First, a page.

Languages & The Media

Smart Technologies, Smart Translations

Call for Papers

New technologies are facilitating the creation and dissemination of new forms of content. In a world where multilingualism is becoming the norm, these changes raise new challenges on media producers, distributors, consumers and translators. Simultaneously, advances in ICT continually bring innovative translation tools and services to the market.

As the flow of content increases, so does the demand for translation in the form of dubbing, subtitling, voiceover, subtitling for the deaf and audio description. Technology has come to play an important part when trying to catch up with these changes. In recent years, developments in machine translation, cloud storage, digital television and voice recognition, amongst others, have not only had wide-reaching ramifications for the media and translation sectors, but have also gone mainstream, with users across the world having easy access to sophisticated technologies and expecting instantaneous results. Are these smart technologies leading to smart translations?

Within the industry, new job profiles are emerging alongside new services and the employment landscape is being radically altered by expanding possibilities of access to audiovisual media. The needs of global broadcasting, for instance, must accommodate potentially conflicting demands for diversification and localisation, whilst NGOs and international organisations must overcome the complex and diverse demands of operating in multilingual fields.

With changes in production come changes in consumption. Or is it the other way around? Social media has been the catalyst for profound transformations in the way we communicate, notably by empowering 'prosumers' to be in charge of content creation, thus raising a whole raft of accessibility, legal and usability implications. In addition, new educational technologies are opening up access to education and training like never before. How are these affecting AVT? What untapped potential does interdisciplinary research hold for the sector?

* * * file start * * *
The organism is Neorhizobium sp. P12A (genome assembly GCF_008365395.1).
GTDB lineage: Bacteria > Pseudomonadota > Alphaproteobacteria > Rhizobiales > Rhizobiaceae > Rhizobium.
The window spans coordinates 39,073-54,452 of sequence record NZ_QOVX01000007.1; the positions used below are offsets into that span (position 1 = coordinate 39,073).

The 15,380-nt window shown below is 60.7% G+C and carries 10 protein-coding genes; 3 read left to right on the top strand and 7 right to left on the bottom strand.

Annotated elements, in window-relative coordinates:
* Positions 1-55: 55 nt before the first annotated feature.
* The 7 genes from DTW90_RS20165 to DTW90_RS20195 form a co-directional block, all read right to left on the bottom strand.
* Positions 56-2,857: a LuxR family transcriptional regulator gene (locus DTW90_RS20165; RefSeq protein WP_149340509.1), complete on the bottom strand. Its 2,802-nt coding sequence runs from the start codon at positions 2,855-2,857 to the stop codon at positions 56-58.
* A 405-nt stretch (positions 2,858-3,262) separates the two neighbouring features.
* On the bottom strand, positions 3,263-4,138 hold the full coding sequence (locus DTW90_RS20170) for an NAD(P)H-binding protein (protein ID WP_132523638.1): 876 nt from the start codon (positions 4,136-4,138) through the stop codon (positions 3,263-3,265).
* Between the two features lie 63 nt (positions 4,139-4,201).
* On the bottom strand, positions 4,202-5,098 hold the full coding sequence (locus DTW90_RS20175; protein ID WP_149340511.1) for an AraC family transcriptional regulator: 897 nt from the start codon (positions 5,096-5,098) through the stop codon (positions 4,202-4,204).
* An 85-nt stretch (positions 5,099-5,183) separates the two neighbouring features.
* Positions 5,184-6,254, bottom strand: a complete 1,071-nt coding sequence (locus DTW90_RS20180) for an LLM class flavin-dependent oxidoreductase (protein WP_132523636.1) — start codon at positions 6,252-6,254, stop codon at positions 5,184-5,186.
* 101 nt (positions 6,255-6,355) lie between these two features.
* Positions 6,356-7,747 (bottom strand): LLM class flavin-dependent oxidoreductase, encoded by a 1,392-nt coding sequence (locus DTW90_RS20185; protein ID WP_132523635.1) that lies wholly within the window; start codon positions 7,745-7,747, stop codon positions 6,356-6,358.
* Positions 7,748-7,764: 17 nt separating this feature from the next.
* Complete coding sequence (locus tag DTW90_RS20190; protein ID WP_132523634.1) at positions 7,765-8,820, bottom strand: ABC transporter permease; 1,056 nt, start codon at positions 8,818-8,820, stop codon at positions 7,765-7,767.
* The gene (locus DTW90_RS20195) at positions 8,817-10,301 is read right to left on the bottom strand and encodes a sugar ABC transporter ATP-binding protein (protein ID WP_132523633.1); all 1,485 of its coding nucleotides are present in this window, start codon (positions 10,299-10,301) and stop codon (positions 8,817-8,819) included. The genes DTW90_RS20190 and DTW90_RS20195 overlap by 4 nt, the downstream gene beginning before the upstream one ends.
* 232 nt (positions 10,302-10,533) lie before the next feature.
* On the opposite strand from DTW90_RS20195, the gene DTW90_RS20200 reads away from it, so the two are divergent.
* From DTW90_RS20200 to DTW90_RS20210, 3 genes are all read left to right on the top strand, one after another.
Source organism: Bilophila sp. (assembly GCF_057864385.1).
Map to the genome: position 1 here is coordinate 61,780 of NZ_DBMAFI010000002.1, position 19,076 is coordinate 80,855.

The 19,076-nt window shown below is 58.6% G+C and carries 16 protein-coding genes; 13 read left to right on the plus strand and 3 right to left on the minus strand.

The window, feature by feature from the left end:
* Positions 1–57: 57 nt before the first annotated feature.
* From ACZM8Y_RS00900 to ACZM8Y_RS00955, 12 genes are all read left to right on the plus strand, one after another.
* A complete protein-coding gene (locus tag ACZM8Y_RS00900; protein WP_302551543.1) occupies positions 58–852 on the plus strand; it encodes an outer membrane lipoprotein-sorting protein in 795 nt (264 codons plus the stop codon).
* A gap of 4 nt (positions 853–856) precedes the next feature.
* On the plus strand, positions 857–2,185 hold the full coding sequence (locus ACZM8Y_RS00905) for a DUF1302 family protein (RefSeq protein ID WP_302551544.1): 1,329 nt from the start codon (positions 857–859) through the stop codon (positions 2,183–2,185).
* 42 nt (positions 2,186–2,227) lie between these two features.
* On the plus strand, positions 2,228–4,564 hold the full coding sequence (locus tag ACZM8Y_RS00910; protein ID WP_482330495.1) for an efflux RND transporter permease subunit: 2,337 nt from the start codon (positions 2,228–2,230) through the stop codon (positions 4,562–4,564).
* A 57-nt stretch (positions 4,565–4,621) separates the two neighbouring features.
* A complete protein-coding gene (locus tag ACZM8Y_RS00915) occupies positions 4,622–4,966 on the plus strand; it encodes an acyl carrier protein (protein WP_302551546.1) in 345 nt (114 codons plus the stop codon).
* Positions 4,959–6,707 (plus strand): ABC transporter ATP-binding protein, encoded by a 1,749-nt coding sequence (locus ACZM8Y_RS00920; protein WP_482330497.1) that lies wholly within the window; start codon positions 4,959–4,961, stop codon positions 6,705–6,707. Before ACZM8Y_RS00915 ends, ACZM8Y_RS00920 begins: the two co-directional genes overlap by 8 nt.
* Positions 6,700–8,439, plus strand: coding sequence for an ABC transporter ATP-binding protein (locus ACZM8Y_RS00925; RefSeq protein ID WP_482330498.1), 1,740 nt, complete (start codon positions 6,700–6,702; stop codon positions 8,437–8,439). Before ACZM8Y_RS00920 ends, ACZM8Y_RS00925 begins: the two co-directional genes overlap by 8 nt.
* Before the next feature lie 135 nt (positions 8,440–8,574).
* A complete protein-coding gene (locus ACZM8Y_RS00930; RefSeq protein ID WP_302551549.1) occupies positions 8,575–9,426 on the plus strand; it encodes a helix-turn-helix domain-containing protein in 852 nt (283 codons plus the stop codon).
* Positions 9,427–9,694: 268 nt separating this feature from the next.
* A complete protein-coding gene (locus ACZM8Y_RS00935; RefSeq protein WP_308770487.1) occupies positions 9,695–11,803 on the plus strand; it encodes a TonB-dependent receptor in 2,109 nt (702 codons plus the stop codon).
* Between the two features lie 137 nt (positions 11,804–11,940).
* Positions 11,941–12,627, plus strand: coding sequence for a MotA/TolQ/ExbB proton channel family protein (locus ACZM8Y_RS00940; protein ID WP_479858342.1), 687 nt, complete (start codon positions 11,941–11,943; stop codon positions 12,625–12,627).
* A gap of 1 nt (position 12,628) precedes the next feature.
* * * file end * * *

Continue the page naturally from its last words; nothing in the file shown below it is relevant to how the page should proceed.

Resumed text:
The 10th Languages & The Media conference will bring together researchers, language practitioners, translators, interpreters, software developers and all those who produce, market, or distribute audiovisual materials for information, entertainment or educational purposes to discuss these pressing questions. Join us if you would like to voice your opinion and take part in the discussion.


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  • “Good mix of people presenting interesting programme."
    Soledad Zárate, Imperial College London

  • “All the subjects discussed and the sessions were really relevant to my work on access on television for those with sensory disabiliies.”
    Isabel Charleton, Radio Telfis Éireann

  • "The programme was very interesing and inspiring."
    Dimitri Molerov, Johannes Gutenberg-Universität, Mainz

  • “We have very much enjoyed being part of the conference [...]. Thank you again for allowing us to be involved!”
    Tony Bennetts & Zoe Boyd, Australian Communication Exchange

  • "Always a pleasure"
    Robert Paquin, University of Montreal

Impressions 2012
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